Aquaculture

The global supply of seafood we all eat has transformed from being primarily based on wild fish to being a mix of wild caught species combined with numerous farmed fish and shellfish from aquaculture.

Given the strong likelihood that the volumes of seafood fishermen catch and land will remain constant, aquaculture will continue to bridge the gap between seafood supply and demand, whilst reducing fishing pressure now placed on wild capture.

World aquaculture production recorded an all-time high of 114.5 million tonnes (live weight) in 2018, with a total estimated first-sale value of US$263 billion. Often the primary source of many aquatic animals we like to eat, such as Atlantic salmon, sea bass, or warm water prawns, is from aquaculture. By 2030, over 60% of all seafood produced and destined for our dinner plates will come from aquaculture.

Search our Aquaculture Profiles Web Tool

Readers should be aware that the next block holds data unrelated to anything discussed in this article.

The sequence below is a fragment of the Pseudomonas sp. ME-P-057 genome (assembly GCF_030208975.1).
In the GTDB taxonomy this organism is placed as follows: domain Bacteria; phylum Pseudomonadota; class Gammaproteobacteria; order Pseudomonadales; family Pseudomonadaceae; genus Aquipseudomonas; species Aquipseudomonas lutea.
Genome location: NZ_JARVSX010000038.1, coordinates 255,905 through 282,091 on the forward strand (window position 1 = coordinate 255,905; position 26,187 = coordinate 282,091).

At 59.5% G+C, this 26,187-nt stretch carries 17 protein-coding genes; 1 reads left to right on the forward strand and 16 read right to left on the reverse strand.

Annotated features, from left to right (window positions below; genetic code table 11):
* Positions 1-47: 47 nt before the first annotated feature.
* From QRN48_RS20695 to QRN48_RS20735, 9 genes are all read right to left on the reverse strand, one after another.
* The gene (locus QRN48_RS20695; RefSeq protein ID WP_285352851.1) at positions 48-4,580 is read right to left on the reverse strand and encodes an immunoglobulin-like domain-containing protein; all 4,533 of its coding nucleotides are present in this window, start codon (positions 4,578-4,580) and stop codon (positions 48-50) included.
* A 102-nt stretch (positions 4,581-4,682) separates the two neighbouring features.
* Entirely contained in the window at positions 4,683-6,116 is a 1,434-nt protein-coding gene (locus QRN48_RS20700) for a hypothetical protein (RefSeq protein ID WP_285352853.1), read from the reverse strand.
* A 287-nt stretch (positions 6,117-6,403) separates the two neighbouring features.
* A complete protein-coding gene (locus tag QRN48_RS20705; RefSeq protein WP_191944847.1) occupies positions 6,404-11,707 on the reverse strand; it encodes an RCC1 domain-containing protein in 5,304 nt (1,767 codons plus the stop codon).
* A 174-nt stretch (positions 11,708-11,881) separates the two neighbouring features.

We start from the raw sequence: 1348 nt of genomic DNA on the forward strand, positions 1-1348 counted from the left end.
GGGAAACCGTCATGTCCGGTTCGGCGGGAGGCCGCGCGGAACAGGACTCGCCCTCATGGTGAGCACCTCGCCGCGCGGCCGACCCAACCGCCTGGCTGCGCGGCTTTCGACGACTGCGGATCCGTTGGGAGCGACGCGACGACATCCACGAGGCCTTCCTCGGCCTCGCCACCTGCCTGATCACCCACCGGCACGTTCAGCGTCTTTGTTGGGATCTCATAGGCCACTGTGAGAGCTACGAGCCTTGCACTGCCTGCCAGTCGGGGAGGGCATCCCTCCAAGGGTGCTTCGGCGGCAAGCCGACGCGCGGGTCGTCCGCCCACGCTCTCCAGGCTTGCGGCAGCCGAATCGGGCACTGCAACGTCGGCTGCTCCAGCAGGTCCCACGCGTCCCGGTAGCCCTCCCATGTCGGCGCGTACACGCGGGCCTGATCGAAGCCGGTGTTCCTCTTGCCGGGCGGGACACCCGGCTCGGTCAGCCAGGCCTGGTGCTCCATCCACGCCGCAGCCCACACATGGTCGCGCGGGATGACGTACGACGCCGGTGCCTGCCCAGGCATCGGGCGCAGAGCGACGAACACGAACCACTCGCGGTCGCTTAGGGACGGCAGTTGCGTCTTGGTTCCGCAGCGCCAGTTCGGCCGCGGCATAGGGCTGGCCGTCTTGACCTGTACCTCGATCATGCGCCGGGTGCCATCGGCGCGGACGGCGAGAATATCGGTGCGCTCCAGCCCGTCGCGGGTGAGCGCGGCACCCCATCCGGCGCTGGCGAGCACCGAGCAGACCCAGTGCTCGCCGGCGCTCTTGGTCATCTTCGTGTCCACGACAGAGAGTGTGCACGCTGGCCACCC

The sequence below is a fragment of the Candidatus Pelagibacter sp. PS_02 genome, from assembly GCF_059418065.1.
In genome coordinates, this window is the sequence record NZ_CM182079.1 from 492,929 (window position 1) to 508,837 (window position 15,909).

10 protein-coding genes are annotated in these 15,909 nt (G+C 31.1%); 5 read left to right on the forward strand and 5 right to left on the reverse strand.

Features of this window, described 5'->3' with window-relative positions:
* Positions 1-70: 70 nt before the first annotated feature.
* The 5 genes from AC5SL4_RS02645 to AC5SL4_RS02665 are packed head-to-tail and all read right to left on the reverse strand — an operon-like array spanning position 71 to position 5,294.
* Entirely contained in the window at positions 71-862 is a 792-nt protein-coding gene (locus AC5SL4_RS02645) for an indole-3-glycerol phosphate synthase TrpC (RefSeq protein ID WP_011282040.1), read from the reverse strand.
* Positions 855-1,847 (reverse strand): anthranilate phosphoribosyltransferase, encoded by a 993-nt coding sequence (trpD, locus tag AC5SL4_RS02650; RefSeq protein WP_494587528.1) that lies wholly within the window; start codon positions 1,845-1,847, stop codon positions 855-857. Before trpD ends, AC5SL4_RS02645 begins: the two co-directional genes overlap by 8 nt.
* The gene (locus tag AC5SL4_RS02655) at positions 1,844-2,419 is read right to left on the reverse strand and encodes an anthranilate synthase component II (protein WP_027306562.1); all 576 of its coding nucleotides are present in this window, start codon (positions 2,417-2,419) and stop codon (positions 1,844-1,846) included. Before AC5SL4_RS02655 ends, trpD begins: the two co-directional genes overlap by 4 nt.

This tool offers profiles of farmed seafood that are most important to the UK market, and replaces and expands our popular Aquaculture Responsible Sourcing Guides.

Seafish is Working On…

  • Aquaculture Groups
  • UK Domestic Aquaculture - Reports
  • Aquaculture Regulatory Toolbox for England
  • Careers and Training in Aquaculture
  • Bivalve Shellfish Purification Systems: Operating Manuals

Seafish is involved in a number of external aquaculture-related groups and initiatives, and we facilitate two major aquaculture forums - all helping to support aquaculture activities in the UK. Seafish facilitates the Aquaculture Common Issues Group (ACIG), and is facilitator and secretariat of the Seafish Domestic Aquaculture Advisory Committee (SDAAC).

Aquaculture Profiles

Our aquaculture Profiles have been crafted to provide those interested in farmed seafood a wealth of fully referenced, essential information, and help dispel come of the myths surrounding aquaculture.




Featured Profiles

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Atlantic Salmon

European Sea Bass

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